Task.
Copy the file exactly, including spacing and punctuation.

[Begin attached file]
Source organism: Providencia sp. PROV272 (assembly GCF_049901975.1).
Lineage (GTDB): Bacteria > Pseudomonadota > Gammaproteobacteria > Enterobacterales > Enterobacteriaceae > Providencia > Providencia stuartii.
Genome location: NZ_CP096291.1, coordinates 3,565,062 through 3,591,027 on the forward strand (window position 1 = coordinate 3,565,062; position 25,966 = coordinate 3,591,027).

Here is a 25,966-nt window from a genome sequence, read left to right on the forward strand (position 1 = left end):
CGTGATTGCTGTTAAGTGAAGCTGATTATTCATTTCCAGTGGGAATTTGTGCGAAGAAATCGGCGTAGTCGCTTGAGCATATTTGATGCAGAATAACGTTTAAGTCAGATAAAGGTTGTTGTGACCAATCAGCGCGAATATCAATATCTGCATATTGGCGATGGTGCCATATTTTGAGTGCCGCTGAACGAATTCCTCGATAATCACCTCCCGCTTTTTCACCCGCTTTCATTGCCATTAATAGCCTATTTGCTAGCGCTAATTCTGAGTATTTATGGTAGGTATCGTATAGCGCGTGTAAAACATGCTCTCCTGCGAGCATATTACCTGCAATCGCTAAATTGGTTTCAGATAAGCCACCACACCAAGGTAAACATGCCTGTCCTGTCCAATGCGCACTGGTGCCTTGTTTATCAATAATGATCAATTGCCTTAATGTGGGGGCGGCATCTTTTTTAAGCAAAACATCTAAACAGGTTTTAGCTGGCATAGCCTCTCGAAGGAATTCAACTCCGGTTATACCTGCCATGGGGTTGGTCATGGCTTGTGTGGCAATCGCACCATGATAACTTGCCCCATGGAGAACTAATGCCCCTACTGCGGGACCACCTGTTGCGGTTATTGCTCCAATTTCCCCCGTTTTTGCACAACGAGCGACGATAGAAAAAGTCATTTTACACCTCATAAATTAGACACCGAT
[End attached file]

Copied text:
Source organism: Providencia sp. PROV272 (assembly GCF_049901975.1).
Lineage (GTDB): Bacteria > Pseudomonadota > Gammaproteobacteria > Enterobacterales > Enterobacteriaceae > Providencia > Providencia stuartii.
Genome location: NZ_CP096291.1, coordinates 3,565,062 through 3,591,027 on the forward strand (window position 1 = coordinate 3,565,062; position 25,966 = coordinate 3,591,027).

Here is a 25,966-nt window from a genome sequence, read left to right on the forward strand (position 1 = left end):
CGTGATTGCTGTTAAGTGAAGCTGATTATTCATTTCCAGTGGGAATTTGTGCGAAGAAATCGGCGTAGTCGCTTGAGCATATTTGATGCAGAATAACGTTTAAGTCAGATAAAGGTTGTTGTGACCAATCAGCGCGAATATCAATATCTGCATATTGGCGATGGTGCCATATTTTGAGTGCCGCTGAACGAATTCCTCGATAATCACCTCCCGCTTTTTCACCCGCTTTCATTGCCATTAATAGCCTATTTGCTAGCGCTAATTCTGAGTATTTATGGTAGGTATCGTATAGCGCGTGTAAAACATGCTCTCCTGCGAGCATATTACCTGCAATCGCTAAATTGGTTTCAGATAAGCCACCACACCAAGGTAAACATGCCTGTCCTGTCCAATGCGCACTGGTGCCTTGTTTATCAATAATGATCAATTGCCTTAATGTGGGGGCGGCATCTTTTTTAAGCAAAACATCTAAACAGGTTTTAGCTGGCATAGCCTCTCGAAGGAATTCAACTCCGGTTATACCTGCCATGGGGTTGGTCATGGCTTGTGTGGCAATCGCACCATGATAACTTGCCCCATGGAGAACTAATGCCCCTACTGCGGGACCACCTGTTGCGGTTATTGCTCCAATTTCCCCCGTTTTTGCACAACGAGCGACGATAGAAAAAGTCATTTTACACCTCATAAATTAGACACCGAT